In addition, the growing popularity of cell phone internet access has improved access for Native Americans and Alaska Natives on remote reservations or in other rural areas. Opt-in surveys conducted via mobile phone means data may be collected more readily now via the internet where before there was only limited internet access in rural locations. A 2015 study found that Native Americans and Alaska Natives had the highest rate of home internet usage with cell phones than did any other racial or ethnic group. At the same time smartphones and tablets have become more attractive devices for taking surveys. Recent research has shown no effect on the quality of the data resulting from the device used in a survey.

The ongoing expansion of the internet to rural areas and tribal reservations along with the growing popularity of cell phones for internet access means survey operations will be less of an issue for Native Americans and Alaska Natives in the future. Opt-in surveys should prove useful in future studies of this population and other underrepresented groups in the US. 

Opt-in surveys allow today’s researchers to overcome several limitations in traditional survey methodologies. Traditional approaches tend to lump this country’s Indigenous peoples into one category despite their being a very heterogeneous collectivity of sovereign nations. The unique and diverse character of each tribe presents the need for a practical approach to survey the Indigenous citizens of this country. This allows researchers to screen questions to narrow their sample by tribe or some other unique characteristic.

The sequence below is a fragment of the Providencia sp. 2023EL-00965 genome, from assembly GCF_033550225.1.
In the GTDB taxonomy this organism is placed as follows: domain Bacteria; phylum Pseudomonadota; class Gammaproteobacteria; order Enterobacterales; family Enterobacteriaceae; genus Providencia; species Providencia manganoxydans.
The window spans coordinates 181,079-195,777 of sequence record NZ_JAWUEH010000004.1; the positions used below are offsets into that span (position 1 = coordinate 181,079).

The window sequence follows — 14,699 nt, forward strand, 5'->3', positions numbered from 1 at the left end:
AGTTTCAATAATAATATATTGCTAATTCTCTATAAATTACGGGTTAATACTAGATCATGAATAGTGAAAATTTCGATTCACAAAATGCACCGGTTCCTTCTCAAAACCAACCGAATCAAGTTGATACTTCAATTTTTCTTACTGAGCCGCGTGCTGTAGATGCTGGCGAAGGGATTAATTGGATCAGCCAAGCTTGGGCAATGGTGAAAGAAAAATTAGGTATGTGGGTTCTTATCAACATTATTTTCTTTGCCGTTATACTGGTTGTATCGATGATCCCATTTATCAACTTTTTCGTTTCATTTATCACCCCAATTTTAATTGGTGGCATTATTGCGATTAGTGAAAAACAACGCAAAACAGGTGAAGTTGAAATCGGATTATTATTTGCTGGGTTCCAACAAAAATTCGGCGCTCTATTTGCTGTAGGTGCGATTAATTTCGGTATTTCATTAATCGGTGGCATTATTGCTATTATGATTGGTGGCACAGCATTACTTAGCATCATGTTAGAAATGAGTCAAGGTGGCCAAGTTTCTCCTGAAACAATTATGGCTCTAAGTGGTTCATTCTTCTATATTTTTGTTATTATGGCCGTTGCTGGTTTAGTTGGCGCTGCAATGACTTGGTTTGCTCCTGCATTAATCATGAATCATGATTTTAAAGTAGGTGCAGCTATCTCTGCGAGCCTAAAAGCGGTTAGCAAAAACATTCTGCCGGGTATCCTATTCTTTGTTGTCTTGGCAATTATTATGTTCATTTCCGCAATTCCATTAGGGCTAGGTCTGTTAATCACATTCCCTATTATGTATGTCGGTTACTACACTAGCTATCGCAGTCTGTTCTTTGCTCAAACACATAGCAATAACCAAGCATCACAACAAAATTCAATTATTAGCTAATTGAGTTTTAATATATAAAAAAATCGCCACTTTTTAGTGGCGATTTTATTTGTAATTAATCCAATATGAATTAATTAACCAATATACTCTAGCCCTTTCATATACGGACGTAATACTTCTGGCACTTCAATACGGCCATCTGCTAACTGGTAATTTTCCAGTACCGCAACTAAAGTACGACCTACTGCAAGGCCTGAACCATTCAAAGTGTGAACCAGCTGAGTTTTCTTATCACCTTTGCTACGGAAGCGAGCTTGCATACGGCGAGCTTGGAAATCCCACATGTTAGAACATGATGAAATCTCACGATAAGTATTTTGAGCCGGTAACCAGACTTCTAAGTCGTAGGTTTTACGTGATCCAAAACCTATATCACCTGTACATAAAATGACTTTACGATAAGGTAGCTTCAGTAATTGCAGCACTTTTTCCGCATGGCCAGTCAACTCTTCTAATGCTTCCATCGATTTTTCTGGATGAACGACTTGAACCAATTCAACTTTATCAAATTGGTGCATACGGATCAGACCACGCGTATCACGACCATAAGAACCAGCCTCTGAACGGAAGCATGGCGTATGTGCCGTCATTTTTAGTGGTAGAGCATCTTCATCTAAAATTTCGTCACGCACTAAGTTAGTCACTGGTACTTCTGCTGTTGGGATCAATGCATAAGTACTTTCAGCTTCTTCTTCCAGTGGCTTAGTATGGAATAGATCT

As internet accessibility expands, improved connectivity will play an important part in the future research in reservations and other tribal areas. We are hopeful this method of survey contributes in some small way to the furtherance of Native American and Alaska Native self-determination.

Ben Pryor is enrolled with the Choctaw Nation of Oklahoma. He earned his MA in philosophy and political science from Oklahoma State University. His research interests include American politics, political behavior, and minority politics. His work has appeared in the Washington Post, AP News, Chicago Tribune, San Francisco Chronicle, Time, Newsweek, The Guardian, Scientific American, Social Science Quarterly, Political Science Quarterly, and American Indian Quarterly.

James A. Davis is an emeritus professor of political science at Oklahoma State University. He earned his PhD from the Miami University (Ohio) in 1977. His primary concentration is American politics, especially in the areas of political parties and groups, minority politics, applied politics, and the presidency. He has published one book and has several articles in journals such as Public Administration Review, Presidential Studies Quarterly, Political Psychology, State and Local Government Review, Political Science Quarterly, and American Indian Quarterly. He is currently working on multiple research projects, as well as a book in the area of the politicization of American Indians in the United States.